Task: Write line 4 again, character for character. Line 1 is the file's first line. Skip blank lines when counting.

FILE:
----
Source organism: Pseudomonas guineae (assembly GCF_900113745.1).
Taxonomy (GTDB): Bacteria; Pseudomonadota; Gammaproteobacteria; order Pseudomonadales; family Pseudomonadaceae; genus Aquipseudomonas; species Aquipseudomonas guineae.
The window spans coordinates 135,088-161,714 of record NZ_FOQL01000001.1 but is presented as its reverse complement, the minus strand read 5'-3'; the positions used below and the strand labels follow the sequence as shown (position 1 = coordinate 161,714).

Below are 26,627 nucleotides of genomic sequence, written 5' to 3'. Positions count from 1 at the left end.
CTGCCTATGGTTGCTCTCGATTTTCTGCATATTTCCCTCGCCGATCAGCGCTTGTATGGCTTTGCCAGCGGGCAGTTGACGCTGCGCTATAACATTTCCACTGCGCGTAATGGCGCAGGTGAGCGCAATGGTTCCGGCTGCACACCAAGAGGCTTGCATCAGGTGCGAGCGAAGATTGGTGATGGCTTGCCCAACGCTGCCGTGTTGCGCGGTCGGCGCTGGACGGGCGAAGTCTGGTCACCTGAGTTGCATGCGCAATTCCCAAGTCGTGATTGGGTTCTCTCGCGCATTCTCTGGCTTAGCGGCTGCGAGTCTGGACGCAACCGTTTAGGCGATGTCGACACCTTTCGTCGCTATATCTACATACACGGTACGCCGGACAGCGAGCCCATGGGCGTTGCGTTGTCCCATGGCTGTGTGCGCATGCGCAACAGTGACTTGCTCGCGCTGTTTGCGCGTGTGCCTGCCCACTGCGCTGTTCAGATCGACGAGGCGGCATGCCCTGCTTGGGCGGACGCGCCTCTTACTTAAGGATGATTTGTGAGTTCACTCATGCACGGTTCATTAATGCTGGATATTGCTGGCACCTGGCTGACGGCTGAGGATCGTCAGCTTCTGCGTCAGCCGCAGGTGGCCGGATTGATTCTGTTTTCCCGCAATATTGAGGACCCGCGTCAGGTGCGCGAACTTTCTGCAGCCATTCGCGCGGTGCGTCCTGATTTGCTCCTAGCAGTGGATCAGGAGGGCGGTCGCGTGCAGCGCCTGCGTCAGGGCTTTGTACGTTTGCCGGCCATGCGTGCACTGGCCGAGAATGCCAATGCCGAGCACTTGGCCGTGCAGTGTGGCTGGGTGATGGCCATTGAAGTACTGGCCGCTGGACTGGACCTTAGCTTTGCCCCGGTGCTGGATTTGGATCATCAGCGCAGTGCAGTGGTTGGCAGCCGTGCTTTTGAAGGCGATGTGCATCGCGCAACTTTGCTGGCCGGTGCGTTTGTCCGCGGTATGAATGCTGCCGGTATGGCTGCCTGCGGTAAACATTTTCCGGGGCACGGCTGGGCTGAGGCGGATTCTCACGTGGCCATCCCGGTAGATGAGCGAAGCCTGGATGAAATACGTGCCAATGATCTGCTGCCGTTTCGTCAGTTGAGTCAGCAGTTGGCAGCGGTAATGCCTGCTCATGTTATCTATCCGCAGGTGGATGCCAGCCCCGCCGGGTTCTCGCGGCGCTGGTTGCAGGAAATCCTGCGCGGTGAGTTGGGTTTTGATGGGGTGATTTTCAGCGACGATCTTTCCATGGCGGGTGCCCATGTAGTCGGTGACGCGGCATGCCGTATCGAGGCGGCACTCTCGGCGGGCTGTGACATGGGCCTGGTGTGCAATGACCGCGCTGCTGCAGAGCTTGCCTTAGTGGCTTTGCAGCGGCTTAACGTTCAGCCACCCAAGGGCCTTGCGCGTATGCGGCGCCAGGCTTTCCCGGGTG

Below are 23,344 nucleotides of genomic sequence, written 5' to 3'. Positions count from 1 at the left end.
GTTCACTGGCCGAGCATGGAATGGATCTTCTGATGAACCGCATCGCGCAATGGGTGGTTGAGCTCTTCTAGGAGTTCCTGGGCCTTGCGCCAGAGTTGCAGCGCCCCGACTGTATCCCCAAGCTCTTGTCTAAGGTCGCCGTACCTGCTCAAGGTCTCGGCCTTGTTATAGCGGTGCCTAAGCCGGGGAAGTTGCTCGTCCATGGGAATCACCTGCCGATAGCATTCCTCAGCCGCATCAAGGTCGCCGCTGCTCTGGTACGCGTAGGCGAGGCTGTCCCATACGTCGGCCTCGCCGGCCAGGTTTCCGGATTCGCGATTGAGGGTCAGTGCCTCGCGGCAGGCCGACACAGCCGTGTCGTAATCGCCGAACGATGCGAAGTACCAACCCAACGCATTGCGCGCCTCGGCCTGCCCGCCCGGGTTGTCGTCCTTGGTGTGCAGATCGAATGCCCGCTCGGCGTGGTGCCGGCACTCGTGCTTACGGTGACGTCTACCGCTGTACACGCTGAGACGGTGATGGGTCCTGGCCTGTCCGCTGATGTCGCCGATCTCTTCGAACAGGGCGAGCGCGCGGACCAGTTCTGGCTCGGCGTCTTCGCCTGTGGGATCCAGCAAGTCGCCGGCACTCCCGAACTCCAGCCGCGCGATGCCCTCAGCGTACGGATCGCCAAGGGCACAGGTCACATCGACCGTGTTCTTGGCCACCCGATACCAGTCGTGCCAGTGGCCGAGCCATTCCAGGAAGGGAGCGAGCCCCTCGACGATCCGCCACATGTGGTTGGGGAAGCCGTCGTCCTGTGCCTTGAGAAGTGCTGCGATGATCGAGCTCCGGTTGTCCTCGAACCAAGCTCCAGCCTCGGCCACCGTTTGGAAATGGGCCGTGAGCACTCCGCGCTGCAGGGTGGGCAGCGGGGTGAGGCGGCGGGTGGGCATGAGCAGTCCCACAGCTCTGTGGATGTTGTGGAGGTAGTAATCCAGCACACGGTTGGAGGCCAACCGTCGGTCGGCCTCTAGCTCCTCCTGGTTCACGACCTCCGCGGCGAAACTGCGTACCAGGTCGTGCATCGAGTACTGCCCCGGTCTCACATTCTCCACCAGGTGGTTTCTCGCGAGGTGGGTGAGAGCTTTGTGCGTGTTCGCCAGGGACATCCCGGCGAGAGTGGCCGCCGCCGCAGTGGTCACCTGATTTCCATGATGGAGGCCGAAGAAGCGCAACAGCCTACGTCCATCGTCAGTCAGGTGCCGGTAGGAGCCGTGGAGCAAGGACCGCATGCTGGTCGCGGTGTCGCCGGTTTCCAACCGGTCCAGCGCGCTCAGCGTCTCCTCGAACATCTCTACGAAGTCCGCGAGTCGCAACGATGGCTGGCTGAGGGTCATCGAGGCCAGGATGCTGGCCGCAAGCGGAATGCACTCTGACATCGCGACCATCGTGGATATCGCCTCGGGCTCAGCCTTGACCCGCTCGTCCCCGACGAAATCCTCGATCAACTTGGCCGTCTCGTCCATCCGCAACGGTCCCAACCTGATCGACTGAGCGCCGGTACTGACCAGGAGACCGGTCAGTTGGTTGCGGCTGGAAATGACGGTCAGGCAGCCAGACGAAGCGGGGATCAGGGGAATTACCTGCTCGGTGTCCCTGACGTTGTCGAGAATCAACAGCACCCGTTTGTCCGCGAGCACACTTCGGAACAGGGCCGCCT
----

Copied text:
Below are 26,627 nucleotides of genomic sequence, written 5' to 3'. Positions count from 1 at the left end.